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Piano Student Receives Full Scholarship from Texas Association of Music Schools
 
BROWNSVILLE, TEXASSEPTEMBER 13, 2013Adonai Ramses Avalos grew up in a home filled with classical music.
 
“I liked the music my parents played, and I wanted to learn how to make music like that,” said Avalos, a 20-year-old sophomore music education major specializing in piano at The University of Texas at Brownsville.
 
Avalos is one of three Texas music students to receive this year’s coveted Clara Freshour Nelson Music Scholarship from the Texas Association of Music Schools. This $24,000 gift of the Clara Freshour Nelson Foundation of San Antonio will carry him through his undergraduate studies.
 
Adonai Ramses AvalosAdonai Ramses Avalos 
Avalos is the fourth UTB student to receive the Nelson scholarship – and he is the only piano student to be selected since its inception five years ago.
 
“I am honored to receive this amazing scholarship, and I am so grateful to the Texas Association of Music Schools,” Avalos said. “And, I am relieved; this will let me work on my music and not have to think about taking out loans for school.”
 
Avalos credits his piano instructor, Professor Richard Urbis, for supporting him in his piano studies and guiding him through the application process.
 
“Mr. Urbis worked with me all semester,” Avalos said. “He helped me prepare my music selections and bring them to a degree of accomplishment that I was comfortable sending in my audition.”
 
To apply for the Nelson scholarship, students must write an essay, submit three letters of recommendation from professors, and send in a recording of the student performing their musical selections.
 
“I have never had to challenge Ramses to study,” said Urbis. “He is one of the best and most dedicated students that I have been pleased to mentor. He is a scholar, he is ethical, and I know he will succeed in making his community a better place by sharing his remarkable talent.”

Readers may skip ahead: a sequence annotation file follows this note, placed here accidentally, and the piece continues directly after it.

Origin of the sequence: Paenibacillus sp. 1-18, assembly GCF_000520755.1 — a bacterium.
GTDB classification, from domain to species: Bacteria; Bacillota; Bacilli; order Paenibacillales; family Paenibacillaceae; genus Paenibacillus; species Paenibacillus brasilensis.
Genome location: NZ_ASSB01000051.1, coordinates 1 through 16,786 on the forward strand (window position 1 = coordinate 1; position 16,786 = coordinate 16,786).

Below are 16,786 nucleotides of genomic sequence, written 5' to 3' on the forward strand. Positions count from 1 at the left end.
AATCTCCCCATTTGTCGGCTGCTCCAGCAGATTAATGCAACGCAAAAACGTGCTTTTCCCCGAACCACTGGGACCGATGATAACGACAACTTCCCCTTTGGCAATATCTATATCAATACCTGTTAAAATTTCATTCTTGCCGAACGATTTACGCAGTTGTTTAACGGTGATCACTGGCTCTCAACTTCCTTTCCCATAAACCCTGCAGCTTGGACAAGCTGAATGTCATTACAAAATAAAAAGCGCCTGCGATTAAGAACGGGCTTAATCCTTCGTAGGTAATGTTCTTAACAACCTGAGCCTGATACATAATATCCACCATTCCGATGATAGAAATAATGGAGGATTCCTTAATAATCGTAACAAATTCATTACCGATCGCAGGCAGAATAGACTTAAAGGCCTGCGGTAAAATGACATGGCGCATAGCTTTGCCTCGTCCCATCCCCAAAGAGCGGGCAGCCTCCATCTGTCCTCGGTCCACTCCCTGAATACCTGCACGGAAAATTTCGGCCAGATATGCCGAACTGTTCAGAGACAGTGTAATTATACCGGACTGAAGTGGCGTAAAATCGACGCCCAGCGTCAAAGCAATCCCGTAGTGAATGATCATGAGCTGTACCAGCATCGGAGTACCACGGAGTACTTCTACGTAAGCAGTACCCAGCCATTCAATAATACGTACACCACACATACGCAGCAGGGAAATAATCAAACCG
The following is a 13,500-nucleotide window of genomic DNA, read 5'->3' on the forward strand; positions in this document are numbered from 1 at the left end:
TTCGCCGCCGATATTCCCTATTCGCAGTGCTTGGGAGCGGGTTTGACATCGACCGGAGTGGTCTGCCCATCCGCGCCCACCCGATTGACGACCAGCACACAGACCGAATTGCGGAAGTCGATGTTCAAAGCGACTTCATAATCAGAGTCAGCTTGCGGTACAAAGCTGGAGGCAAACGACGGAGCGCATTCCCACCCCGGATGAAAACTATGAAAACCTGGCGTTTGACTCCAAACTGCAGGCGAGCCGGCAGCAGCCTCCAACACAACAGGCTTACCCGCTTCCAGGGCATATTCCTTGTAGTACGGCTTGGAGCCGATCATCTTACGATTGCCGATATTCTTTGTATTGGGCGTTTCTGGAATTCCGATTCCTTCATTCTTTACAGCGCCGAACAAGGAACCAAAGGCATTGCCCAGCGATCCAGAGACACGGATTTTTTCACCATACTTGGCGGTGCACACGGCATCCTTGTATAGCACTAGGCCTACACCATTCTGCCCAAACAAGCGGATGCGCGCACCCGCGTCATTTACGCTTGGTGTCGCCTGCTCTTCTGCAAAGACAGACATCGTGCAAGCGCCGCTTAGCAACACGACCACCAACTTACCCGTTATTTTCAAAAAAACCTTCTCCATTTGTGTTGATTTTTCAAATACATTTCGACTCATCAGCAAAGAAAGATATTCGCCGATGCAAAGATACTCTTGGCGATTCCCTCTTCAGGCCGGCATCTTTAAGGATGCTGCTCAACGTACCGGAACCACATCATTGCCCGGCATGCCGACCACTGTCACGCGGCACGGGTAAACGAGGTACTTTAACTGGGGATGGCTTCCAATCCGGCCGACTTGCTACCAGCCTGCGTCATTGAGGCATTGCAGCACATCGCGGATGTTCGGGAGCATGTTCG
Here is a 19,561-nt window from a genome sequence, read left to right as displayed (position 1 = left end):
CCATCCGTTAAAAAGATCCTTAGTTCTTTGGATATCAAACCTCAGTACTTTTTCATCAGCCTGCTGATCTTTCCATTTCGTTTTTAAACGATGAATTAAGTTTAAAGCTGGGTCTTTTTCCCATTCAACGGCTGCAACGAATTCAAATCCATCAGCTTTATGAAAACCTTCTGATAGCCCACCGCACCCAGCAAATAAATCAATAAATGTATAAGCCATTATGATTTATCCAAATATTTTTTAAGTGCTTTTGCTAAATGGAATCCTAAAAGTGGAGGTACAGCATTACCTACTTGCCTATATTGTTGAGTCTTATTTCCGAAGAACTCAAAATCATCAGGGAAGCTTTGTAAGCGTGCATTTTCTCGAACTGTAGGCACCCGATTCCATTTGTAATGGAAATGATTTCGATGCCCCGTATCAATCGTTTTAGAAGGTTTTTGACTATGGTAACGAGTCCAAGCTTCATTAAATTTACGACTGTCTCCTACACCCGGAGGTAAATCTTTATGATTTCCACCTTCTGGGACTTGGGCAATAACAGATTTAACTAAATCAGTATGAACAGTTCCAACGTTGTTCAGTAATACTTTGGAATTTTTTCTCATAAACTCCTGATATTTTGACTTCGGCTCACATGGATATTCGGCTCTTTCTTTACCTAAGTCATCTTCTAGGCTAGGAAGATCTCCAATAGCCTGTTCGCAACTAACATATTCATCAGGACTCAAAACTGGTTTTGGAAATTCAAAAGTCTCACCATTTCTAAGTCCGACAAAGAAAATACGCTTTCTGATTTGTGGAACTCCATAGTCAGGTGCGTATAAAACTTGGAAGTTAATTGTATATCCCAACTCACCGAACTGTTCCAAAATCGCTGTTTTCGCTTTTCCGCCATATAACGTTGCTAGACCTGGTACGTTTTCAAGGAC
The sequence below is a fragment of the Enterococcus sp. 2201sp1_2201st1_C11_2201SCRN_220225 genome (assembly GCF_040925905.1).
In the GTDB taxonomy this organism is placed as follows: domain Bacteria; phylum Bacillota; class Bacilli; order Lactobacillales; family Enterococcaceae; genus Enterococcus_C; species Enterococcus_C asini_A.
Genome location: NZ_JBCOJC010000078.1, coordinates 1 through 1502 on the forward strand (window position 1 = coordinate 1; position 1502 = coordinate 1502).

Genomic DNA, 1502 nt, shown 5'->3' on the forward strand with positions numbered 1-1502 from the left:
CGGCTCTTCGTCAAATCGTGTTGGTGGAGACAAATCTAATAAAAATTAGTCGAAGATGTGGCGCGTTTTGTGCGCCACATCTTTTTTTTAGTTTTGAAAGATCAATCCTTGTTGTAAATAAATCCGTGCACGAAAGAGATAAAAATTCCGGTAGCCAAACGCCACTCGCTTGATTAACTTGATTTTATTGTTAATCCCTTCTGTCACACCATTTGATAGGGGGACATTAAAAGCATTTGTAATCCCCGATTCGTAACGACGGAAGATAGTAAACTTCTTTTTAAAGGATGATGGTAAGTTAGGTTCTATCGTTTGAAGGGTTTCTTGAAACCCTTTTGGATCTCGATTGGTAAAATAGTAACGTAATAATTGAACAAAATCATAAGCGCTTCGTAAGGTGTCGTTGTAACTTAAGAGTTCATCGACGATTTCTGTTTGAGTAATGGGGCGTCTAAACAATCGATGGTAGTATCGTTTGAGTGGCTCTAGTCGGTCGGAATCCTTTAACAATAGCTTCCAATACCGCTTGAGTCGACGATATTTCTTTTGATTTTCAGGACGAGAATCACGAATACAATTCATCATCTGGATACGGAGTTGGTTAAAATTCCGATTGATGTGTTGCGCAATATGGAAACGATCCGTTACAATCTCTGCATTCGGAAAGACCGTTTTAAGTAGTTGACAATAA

That talent became apparent when Avalos asked his parents if he could study piano at the age of seven, and he began taking lessons. When he was ten, they enrolled him at the UTB Music Academy, which offers private music lessons, group instruction and performance ensembles for children and adults.
 
“I studied for seven years with Mr. Uzziel Guzman at the academy before my family left Brownsville,” said Avalos. “We moved to Tepic, Nayarit, a state on Mexico’s central Pacific coast, when I was 16.”
 
In Tepic, Avalos was unable to find a teacher that could challenge him, so he practiced on his own. After graduating from high school three years later, he followed his brother, Anubis Avalos, back to Brownsville. Also a music education major, Anubis Avalos recently became the music education teacher at Champion Elementary School.
 
“My brother started playing drums in middle school – that’s when I began piano,” Avalos said. “I am a percussionist, too, and together we play in several bands around town.”
 
Recently, the brothers and their group Surrealistas played with Taffelmusik, a student chamber music group. The show featured selections from The Beatles to close out Taffelmusik’s summer series.
 
“I enjoy playing pieces from the Romantic and Classical Eras, but primarily the Romantic Era,” Avalos said. “My favorite composers are Chopin, Liszt and Beethoven. For my spring recital, I am working on a sonata by Beethoven, an etude by Liszt, and a piece by Villa-Lobos. Each is from a different musical era, representing Classical, Romantic and Modern.”
 
Avalos’ sister, Isis, studied dance at The University of North Texas. The three Avalos siblings talk about one day starting an arts academy.
 
“Maybe here or in Mexico, we’re not sure at this point,” Avalos said.
 
For the moment, the brothers share an apartment and play in bands together.
 
“I read a lot about music history,” Avalos said. “I’m ready to travel to some of the places that are so important in music, so I’m thinking about a semester abroad – maybe Vienna or St. Petersburg – and now with this scholarship, that thought has much more chance of becoming reality.”

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